Three Years Later: Remembering Those Lost in the Las Vegas Shooting

On October 1, 2017, 58 people were tragically killed in the most horrendous American mass shooting in modern history; over three years later, we must continue to honor the lives that were taken too soon

Trigger Warning: This article discusses topics that could be potentially triggering to some readers. If you are particularly sensitive towards topics relating to gun violence, please read with caution.

October 1, 2020 marked the three year anniversary of the deadliest American mass shooting in modern history (commonly referred to as the Las Vegas Shooting), which left 58 dead and over 800 injured. The shooter, 64-year-old Stephen Paddock, opened fire on a crowd of 22,000 people at an outdoor country music festival from the balcony of his Las Vegas hotel room. The gunfire reportedly lasted ten minutes, which was all it took for irreparable damage to be inflicted upon the lives and wellbeing of the festival-goers. Three years later, this despicable act of violence has not only left lasting impacts on the victims, but also the American psyche.

An article published by CBS News lists the details of those lost in the shooting; their stories are—quite frankly—heartbreaking. Scrolling through each name, each attached with its own family and life-left-too-soon, puts into perspective that we cannot simply remember these people as mere casualties translated into a statistic. Jenny Parks was a Californian kindergarten teacher who married her childhood sweetheart and had two children. Adrian Murfitt, who bought tickets to the festival to celebrate a particularly successful fishing season, died in the arms of his longtime friend that night. Christopher Roybal was a navy veteran who, still coping with the death of his friend in combat, was thrown once again into active gunfire. In July of that year, Roybal had posted a photo on Facebook with a caption that read: “What's it like to be shot at? It's a nightmare no amount of drugs, no amount of therapy and no amount of drunk talks with your war veteran buddies will ever be able to escape.” The devastating irony of this post can only be described as tragic, as Roybal suffered a bullet wound to the chest the night of the shooting. These people are a small fraction of those whose lives were ended all-too-soon, but they serve as stark examples of the impact that their deaths made on their families and communities.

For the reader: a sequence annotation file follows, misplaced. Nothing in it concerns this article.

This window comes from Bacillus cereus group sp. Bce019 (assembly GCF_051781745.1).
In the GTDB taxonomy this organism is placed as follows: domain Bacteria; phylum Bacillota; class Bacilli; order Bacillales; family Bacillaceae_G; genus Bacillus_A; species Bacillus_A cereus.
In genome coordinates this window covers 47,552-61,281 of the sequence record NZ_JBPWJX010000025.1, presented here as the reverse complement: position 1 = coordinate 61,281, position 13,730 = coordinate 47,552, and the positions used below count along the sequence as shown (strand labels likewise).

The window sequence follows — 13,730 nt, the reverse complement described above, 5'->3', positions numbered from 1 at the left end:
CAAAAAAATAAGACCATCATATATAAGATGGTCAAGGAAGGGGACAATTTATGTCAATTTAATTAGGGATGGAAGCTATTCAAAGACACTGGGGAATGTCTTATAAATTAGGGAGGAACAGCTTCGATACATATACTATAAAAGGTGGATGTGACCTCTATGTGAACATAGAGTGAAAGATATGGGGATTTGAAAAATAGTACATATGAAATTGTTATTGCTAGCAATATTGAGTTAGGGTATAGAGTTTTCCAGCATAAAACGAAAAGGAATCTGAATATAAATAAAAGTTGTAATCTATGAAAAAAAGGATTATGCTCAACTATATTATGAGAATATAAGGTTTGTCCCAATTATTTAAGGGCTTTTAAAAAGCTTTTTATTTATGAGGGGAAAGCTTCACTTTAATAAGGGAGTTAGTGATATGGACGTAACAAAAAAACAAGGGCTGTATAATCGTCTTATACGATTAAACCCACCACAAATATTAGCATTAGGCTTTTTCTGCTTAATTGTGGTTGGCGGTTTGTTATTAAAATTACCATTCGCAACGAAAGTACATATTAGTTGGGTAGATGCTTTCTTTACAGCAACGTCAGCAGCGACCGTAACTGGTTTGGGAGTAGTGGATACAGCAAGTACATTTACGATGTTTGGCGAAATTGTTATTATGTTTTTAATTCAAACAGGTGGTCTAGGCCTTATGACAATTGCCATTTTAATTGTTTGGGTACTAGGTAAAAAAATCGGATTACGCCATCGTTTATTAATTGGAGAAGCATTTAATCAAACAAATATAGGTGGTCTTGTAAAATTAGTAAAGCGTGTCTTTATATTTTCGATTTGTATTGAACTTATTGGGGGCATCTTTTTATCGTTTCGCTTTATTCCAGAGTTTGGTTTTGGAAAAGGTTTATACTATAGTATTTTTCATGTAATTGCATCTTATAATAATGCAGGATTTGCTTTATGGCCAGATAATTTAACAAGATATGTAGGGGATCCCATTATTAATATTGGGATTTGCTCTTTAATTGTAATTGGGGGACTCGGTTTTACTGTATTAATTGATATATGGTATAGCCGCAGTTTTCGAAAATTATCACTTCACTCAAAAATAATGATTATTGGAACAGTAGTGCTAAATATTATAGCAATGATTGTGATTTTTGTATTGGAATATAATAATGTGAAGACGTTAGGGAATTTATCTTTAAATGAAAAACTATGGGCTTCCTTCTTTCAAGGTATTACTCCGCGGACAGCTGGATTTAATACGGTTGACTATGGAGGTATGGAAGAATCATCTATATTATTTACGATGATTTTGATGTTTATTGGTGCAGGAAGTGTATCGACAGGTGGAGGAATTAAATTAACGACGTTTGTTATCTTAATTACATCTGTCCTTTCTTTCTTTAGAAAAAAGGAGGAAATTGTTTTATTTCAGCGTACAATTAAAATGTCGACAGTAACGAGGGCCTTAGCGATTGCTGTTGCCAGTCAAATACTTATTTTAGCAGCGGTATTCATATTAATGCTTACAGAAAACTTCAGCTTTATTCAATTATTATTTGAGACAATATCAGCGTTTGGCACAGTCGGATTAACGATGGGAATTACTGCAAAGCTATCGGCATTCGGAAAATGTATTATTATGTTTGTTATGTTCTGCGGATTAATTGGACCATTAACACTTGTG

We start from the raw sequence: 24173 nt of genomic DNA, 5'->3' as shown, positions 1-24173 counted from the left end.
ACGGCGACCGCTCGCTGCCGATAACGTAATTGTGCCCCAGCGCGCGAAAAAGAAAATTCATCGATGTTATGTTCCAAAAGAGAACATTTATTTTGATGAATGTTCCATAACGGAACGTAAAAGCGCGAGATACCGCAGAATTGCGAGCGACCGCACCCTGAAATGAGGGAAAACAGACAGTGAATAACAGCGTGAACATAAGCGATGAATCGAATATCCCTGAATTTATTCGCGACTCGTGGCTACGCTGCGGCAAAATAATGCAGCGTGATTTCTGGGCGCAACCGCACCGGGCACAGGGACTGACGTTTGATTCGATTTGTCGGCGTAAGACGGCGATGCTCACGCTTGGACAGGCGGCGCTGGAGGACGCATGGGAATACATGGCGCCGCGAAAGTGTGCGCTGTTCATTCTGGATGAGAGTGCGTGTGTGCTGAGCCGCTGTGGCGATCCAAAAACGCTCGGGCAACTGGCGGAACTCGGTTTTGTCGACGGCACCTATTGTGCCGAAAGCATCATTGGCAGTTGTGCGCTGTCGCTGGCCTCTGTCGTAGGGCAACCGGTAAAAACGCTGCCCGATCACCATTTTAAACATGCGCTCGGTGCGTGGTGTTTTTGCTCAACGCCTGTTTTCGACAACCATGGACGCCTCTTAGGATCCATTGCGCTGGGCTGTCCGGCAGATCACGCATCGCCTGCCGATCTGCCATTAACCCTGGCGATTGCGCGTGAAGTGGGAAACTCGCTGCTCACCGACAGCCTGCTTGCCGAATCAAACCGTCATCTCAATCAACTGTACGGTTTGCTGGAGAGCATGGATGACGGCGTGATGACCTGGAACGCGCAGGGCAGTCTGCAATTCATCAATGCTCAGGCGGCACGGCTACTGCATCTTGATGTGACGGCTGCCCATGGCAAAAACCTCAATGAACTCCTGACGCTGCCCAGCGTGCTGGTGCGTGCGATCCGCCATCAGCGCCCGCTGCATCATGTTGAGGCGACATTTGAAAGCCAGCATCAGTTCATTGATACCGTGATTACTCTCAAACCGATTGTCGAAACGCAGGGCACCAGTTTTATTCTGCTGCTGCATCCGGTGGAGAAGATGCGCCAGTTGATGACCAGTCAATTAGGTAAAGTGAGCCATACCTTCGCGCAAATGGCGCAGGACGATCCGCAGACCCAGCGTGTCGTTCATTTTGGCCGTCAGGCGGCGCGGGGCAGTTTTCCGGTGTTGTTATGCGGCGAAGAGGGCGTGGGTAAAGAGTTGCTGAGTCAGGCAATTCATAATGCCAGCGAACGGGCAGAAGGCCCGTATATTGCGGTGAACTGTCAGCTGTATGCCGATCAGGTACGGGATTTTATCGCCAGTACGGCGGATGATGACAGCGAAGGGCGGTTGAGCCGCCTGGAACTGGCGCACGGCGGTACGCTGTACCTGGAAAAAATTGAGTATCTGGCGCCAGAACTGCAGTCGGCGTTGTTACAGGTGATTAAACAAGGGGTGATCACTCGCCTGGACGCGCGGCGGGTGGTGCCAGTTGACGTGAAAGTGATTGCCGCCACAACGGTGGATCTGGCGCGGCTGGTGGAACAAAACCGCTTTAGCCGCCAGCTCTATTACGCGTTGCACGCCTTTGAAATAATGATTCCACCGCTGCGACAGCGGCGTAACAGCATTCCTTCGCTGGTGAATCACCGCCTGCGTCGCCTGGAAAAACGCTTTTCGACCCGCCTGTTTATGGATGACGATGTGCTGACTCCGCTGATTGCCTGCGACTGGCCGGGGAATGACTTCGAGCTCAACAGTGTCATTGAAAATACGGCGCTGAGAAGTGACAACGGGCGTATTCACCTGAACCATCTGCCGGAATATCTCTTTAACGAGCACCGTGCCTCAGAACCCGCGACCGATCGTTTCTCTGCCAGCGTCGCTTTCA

As a result of the Las Vegas shooting, the topic of gun violence was brought to the forefront of American discourse. Soon after the shooting, The Department of Justice banned the type of weapon that Paddock used, however, some say that this is not enough. Since 2017, an estimated 145,000 people have been killed by gun violence and twice as many have been wounded in suicides, daily gun violence, domestic gun violence, and mass shootings, leading to widespread public demand for “common sense gun laws.” 

Geena Marano, a survivor of the Las Vegas shooting, explains how her older sister shielded her from the rain of bullets three years ago, but points out that “protecting us from gun violence isn’t the job of our families or friends.” Although the concept of gun violence and gun control is one that has the potential to divide people with differing views on the issue, the amount of support that countless Americans have given to survivors, victims, and families, has shown unbreakable unity as we remember those who lost their lives in the face of such a catastrophic event.

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